Students are required to register for FYS 103 or HON 101 in their first semester at Lasell.
Writing: ENG 101/102 (6 credits)
All incoming students must be enrolled in an English writing course in each of their first two semesters at Lasell College (allowing for exceptions based upon transfer credit). Students must receive a grade of "C" or higher in order to pass these courses.
Any students who have not completed the English writing requirement at the conclusion of their third semester at the College are required to enroll in a course to complete that requirement in their fourth semester. The registrar will place an enrollment hold on those students who do not do so.
Any students who have not completed the English writing requirement at the conclusion of their fourth semester at the College will be placed on academic probation.
Quantitative Reasoning: MATH 106 (3 credits)
MATH 106 provides all students with a foundation in mathematical reasoning and problem solving. Each major designates an additional course to satisfy the quantitative reasoning competency. Students are strongly encouraged to complete MATH 106 in their first semester at Lasell College. This course is the prerequisite course for most other MATH courses.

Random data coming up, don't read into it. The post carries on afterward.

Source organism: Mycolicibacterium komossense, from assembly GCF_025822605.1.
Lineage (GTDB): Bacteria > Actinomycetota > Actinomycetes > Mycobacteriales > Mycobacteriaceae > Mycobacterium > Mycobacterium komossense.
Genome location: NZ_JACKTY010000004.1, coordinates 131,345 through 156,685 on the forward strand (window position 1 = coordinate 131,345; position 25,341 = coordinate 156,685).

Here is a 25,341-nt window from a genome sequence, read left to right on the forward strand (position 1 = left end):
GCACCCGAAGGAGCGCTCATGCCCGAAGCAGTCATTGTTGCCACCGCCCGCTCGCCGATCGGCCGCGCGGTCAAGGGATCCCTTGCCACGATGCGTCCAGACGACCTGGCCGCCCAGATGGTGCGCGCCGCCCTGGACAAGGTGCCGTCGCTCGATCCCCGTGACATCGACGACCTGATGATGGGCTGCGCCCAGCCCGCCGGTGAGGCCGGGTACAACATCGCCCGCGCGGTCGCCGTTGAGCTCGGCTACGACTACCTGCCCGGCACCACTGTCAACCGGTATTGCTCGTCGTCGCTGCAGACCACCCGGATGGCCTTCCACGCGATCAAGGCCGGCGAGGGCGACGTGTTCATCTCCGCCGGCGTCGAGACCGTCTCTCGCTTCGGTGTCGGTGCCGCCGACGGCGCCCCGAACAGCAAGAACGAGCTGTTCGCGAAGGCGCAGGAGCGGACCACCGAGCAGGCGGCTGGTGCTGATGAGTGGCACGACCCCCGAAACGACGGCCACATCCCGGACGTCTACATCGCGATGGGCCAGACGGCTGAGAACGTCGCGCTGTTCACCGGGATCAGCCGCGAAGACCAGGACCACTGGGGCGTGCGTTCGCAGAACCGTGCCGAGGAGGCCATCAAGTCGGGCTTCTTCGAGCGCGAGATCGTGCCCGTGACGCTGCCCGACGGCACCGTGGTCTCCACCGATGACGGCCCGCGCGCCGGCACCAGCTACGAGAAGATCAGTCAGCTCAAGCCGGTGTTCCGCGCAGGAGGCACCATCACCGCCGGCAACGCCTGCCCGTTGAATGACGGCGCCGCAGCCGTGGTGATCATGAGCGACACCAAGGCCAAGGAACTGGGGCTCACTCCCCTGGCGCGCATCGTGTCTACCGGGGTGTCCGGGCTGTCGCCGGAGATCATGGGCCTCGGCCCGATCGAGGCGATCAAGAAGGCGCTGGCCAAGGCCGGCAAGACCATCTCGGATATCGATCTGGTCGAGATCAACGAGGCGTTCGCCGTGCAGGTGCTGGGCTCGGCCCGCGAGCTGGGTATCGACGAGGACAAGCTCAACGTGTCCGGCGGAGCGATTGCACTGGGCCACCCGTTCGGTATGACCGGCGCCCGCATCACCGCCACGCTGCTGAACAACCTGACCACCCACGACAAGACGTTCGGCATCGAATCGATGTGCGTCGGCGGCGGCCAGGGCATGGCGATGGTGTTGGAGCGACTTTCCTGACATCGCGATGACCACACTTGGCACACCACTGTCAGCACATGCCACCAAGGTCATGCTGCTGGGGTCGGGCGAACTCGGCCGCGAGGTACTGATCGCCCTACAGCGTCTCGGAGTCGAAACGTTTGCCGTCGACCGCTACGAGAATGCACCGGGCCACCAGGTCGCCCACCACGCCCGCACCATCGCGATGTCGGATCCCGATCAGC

Students have the opportunity to earn transfer credit by examination in certain academic subjects through the College Level Examination Program (CLEP), the Advanced Placement Program (AP) and the ACT PEP: Regents College Examination. Refer to department-specific requirements and contact the Registrar’s Office/Department Chair for more information.
The College expects all students to take their final examinations on the dates and times scheduled. Students who need to take a final examination at a time other than the scheduled time must discuss this with their instructor before the date of the final examination. The College reserves the right to deny a student’s request for an alternate final examination schedule.